While all this occurred inside, one of the 18s sat outside the hall. The very chassis entered for Swiss Michael May at Monaco in 1961, it is now active in historic racing. A delightful means to offer some real-life context to the words and visuals indoors.
The festival proved to be a wonderful way to indulge in motor racing’s rich history – in particular that of Team Lotus. To be in the company of some of the team’s most respected members, it was a rare privilege and congratulations must go to Michael Oliver, Gary Critcher and everyone else involved. I look forward to the next one with some anticipation.
July 31st and the first annual jaunt to beautiful Brands for the Superleague qualifying day. We usually stop over at the Thurrock West Premier Inn and once again a cardboard cut-out of Lenny Henry greeted us upon arrival in the glamourous Thames Gateway hostelry. An early start permitted arrival in time to see the small Group C field take to the track for their opening session. Standing out past Pilgrim’s drop at Hawthorn the air was moist as the track slowly dried. All the pilots were being cautious, not wanting to risk their valuable machinery so early in the meeting. In spite of this, Group Cs look fabulous at any speed and the noise of Cosworth-motivated Spices contrasted with the barrel-chested timbre of Don Miles’ Group 44 Jaguar XJR5 and the might turbocharged Nissans. Great to see former series champion David Mercer back at the wheel of a Spice SE90C – he was on tremendous form, apparently losing none of the speed he showed during the revived Group C’s early years.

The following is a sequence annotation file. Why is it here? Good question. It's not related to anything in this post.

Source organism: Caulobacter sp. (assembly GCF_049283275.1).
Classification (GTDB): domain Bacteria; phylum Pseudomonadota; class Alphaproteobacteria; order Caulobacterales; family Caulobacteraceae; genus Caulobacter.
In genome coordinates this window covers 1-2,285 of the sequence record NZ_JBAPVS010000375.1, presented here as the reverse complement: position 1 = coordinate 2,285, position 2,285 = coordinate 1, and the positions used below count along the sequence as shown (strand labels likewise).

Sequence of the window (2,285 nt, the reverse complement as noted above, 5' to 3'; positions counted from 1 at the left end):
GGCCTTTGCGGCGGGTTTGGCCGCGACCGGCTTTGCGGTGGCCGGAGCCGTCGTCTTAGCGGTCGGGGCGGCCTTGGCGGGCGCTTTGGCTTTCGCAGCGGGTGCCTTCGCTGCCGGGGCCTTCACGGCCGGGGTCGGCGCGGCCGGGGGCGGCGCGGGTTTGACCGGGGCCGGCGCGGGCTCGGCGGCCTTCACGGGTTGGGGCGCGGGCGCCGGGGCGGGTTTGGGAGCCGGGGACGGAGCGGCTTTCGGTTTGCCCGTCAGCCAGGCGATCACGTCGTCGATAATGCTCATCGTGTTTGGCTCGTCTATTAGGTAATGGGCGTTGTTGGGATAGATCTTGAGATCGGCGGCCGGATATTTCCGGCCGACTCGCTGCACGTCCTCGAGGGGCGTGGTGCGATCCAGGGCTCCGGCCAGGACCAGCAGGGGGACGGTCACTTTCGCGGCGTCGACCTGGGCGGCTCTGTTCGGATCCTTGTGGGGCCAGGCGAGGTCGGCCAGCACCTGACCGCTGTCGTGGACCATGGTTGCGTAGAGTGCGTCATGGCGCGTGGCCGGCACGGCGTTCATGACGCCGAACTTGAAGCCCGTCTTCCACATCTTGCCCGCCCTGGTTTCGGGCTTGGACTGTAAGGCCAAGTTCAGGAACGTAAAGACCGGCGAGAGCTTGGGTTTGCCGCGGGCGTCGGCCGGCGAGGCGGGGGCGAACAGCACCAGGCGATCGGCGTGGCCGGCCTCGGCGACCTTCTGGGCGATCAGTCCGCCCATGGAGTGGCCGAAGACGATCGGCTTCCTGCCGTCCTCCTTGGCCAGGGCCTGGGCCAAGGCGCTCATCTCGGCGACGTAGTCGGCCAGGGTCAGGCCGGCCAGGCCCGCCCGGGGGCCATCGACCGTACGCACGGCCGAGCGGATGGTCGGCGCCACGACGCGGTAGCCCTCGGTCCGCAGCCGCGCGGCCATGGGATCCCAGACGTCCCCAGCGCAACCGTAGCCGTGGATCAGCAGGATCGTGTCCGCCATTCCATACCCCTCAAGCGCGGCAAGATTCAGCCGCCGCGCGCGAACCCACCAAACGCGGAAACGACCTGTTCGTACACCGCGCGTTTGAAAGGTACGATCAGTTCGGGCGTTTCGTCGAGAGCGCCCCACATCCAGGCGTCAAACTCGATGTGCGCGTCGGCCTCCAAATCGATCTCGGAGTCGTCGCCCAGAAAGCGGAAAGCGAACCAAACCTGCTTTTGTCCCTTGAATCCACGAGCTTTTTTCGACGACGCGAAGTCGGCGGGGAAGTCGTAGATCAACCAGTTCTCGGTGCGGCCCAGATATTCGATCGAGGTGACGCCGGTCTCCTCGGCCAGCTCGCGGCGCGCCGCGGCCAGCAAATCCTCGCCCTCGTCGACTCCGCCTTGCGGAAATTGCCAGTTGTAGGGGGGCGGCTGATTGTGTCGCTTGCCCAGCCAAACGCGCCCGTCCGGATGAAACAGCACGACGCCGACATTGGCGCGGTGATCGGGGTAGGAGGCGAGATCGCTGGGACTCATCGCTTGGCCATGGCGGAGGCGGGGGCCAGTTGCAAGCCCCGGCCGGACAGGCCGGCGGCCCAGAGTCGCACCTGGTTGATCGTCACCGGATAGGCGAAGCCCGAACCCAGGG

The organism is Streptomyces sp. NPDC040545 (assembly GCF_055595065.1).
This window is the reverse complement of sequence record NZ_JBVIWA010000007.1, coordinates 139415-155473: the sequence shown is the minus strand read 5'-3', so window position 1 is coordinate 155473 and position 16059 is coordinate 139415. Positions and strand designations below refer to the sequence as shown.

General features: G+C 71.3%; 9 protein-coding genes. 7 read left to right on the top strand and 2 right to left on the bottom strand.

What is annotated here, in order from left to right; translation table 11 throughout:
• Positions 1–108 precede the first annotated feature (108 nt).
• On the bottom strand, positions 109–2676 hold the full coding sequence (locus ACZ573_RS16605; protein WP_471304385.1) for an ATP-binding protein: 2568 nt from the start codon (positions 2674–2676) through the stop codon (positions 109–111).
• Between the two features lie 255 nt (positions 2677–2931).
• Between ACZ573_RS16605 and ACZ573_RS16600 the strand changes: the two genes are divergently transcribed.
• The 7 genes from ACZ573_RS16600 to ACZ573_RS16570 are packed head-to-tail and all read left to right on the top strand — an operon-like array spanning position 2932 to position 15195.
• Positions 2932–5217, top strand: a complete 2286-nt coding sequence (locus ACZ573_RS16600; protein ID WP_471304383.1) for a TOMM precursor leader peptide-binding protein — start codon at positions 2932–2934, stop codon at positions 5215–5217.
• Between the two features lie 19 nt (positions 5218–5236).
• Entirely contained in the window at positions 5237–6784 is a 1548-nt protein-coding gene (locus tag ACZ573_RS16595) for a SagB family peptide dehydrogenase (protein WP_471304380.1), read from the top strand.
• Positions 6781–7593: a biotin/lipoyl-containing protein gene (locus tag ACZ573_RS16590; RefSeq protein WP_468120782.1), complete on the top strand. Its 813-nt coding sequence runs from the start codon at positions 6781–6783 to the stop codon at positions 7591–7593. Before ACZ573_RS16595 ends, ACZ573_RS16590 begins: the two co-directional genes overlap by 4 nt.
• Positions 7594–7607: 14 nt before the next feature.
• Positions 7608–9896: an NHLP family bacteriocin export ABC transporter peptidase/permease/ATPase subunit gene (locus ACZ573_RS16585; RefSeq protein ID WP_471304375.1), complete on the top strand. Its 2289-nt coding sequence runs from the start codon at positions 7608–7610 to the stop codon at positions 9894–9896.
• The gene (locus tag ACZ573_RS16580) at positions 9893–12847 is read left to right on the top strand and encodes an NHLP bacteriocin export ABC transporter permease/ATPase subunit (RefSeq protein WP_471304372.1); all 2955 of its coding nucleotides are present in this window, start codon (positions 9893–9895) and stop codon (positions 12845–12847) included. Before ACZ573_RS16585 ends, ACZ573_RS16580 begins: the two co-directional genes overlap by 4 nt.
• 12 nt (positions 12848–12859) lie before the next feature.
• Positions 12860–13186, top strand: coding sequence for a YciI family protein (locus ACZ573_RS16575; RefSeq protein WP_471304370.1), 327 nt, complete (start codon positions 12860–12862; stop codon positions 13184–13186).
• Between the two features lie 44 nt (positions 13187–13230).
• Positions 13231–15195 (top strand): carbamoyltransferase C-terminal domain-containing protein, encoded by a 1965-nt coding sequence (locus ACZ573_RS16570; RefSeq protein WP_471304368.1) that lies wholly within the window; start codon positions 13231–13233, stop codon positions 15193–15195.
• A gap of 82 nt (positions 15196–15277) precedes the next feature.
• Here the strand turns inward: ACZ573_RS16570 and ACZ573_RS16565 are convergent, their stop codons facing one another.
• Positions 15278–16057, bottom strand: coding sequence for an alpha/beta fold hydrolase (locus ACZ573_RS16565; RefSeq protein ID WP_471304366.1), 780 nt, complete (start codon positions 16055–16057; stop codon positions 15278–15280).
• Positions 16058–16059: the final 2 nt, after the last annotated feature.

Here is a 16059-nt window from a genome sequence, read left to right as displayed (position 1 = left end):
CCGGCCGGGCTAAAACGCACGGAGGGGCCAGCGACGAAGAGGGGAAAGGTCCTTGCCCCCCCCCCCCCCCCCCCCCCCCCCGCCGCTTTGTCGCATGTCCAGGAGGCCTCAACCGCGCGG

The Superleague boys were out next and the cautious approach of the owner-driver Group C field was immediately apparent as a full grid of single seater stars launched their full talent and 750bhp at Brands’ sweeping Grand Prix circuit. As the pack circulated at speed, a dry line was quickly evident and the entry speed into Hawthorn was mighty; little stabs of throttle to balance the car before unleashing the wailing V12 as they went hammering towards Westfield; sound echoing around the woodland. The good news was the pace of local favourite Craig Dolby who was on top form on his first appearance on the full GP loop, having spent much of his formative career racing on the Continent. We wandered round to Westfield which proved equally fruitful viewing. The entry speeds are high but there is a wicked bump just on the exit of the corner which the drivers were handling with some aplomb as the unloaded inside wheel was pitched in the air and the revs rose as the grip reduced. These cars are so spectacular to watch with loads of grip but even more power delivered from that raucous and incredibly loud V12.